Food not Bombs Provides Free, Healthy, Vegetarian Food Every Sunday.
We have patients from a wide diversity of backgrounds and lifestyles. Some have insurance and homes, some don’t even have shoes. One of the things that ties our patients together is malnutrition. This lack of healthy food both causes and perpetuates the medical conditions we treat.
Occupy Medical is always looking for way to deal with this problem. We have hosted church groups that shared a tray of peanut butter sandwiches and fresh fruit. We have allied with Food not Bombs to share healthy food with the community. We give away vitamins in little baggies to patients that need that extra boost. We have given out granola bars to patients who have so little protein in their blood that even simple wounds can not heal.
We need multivitamins, prenatal vitamins, minerals, fish oil, and single vitamins.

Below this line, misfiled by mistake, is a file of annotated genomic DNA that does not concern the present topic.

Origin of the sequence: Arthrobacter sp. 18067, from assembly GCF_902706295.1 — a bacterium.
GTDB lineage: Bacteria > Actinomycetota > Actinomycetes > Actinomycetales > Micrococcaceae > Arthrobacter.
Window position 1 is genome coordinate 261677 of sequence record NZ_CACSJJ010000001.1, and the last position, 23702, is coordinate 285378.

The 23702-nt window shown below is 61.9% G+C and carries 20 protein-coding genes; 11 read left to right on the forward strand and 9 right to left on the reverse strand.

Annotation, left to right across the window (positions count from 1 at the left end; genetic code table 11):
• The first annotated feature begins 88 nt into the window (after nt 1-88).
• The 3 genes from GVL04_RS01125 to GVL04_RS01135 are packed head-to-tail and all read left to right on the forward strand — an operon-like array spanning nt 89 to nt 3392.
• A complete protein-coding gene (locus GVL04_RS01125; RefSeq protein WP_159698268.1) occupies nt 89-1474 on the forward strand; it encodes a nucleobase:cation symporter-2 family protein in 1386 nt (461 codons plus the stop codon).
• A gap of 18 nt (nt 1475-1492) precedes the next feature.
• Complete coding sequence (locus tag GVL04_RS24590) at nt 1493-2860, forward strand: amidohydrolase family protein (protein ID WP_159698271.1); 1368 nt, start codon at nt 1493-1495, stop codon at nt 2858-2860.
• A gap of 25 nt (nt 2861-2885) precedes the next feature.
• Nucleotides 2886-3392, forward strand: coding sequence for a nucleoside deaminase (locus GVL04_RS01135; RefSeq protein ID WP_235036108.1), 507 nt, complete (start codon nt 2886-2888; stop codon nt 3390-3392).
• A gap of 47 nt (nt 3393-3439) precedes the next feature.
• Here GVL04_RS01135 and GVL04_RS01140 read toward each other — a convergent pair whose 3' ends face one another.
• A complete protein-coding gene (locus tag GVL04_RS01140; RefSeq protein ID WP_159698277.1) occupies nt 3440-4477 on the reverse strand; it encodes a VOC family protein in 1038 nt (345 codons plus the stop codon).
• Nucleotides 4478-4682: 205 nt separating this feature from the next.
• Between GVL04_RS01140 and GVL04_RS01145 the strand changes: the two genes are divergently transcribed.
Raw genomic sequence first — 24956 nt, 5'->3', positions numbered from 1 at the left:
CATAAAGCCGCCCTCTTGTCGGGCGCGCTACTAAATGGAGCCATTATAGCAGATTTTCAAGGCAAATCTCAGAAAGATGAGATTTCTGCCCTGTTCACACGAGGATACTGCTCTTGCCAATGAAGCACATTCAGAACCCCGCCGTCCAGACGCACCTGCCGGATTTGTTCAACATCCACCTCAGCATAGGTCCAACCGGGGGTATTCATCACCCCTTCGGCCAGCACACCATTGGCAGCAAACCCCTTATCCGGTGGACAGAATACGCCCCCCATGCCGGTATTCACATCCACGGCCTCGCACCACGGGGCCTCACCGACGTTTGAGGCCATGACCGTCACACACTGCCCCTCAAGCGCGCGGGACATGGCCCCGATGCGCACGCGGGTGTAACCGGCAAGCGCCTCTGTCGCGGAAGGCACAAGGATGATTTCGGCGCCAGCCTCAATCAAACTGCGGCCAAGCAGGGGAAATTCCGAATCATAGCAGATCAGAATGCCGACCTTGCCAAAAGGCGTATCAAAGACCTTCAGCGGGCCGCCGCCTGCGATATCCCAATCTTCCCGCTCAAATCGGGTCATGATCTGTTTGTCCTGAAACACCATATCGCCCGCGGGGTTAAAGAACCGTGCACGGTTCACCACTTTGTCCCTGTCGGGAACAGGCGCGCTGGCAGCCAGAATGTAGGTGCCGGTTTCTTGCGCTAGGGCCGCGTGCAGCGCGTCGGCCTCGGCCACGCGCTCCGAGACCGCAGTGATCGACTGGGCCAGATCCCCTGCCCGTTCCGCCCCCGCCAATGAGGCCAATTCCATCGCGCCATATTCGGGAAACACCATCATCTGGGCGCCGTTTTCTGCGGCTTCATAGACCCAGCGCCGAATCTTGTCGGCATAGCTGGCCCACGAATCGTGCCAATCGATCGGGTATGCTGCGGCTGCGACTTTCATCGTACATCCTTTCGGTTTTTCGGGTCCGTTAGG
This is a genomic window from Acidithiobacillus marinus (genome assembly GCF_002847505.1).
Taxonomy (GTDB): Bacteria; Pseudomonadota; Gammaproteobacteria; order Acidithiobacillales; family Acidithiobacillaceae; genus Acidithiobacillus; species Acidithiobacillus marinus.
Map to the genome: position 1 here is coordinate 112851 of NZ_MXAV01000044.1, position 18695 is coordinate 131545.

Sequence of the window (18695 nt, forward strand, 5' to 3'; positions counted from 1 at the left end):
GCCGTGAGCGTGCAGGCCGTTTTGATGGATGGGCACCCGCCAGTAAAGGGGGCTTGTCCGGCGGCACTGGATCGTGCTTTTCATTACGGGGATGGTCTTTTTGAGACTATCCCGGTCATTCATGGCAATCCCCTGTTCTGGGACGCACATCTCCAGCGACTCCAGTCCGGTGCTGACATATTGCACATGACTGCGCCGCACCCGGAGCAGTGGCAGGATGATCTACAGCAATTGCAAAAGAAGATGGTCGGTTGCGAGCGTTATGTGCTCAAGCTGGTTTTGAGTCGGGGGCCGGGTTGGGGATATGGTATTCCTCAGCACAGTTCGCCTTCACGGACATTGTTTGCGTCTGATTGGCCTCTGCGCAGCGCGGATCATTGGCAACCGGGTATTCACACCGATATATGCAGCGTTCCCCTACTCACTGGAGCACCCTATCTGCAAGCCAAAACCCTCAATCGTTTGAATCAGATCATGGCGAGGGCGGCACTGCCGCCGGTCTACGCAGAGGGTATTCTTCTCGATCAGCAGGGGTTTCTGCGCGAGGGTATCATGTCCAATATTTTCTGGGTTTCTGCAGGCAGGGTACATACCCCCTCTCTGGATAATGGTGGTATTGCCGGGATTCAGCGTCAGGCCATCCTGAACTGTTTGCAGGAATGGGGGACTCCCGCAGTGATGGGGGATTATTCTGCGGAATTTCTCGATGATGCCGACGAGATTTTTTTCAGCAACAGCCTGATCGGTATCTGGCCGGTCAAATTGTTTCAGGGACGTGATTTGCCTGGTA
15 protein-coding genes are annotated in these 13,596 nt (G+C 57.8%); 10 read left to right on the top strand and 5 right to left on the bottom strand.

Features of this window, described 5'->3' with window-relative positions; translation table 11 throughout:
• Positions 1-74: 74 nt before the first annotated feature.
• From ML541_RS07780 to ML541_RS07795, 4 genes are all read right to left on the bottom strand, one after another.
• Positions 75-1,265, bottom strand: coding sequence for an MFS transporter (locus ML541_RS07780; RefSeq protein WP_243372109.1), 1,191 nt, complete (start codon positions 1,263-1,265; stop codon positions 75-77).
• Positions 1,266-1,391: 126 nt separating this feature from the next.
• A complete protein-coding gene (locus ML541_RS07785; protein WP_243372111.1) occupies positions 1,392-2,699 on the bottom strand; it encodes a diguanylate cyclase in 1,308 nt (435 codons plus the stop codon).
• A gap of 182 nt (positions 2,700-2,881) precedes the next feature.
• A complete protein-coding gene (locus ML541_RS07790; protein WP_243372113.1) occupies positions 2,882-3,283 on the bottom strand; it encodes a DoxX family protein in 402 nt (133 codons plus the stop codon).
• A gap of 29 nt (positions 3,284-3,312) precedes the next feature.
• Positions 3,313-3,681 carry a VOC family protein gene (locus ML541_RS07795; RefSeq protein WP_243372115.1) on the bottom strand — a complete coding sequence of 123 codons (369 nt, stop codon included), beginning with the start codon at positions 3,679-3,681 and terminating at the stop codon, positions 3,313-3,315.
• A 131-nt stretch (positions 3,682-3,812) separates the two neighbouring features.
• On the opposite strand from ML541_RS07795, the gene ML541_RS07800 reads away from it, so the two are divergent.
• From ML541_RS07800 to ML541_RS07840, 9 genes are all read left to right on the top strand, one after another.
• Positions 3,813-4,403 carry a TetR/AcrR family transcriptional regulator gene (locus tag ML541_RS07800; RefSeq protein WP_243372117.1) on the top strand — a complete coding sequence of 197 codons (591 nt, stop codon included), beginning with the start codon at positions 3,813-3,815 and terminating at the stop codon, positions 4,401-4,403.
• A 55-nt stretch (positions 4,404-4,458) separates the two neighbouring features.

These gifts may not seem like much to the average person. To our people, it is a gift of life. We are always in need. If you have a connection that provide a sizable source of help to us with this problem, please contact us. If you would like to volunteer to help us find donations, please contact us.
Even if you have a couple of bags of baby carrots or a bottle of zinc capsules, please drop them by the clinic during our Sunday hours – 12-4pm. We are always at the Eugene Park Blocks on 8th and Oak doing what we can to save lives.
Attendees – Donna, Elliott, Brooke, T., Arline, Jerry, Andrea, Ali, Jason, Cindy, Leigh, Sue
growth plan – Elliott and Brooke gave a thorough presentation of our clinics growth. They passed out handouts and posted more notes on the wall to make it easier to see. Our patient load has quadrupled in the last 6 months. According to the growth rate which Elliott and Brooke tracked, our projected growth is between 25-40%. This means that by October we will be seeing between 155-300 patients per clinic. We are currently utilizing between 21-24 volunteers per shift. See the information in our Documents section of the website for more information on this presentation. Perhaps we need to break up our patients into acute and chronic care. 3 hour shifts for doctors to plan for overlap. Scarce resources are doctors and real estate.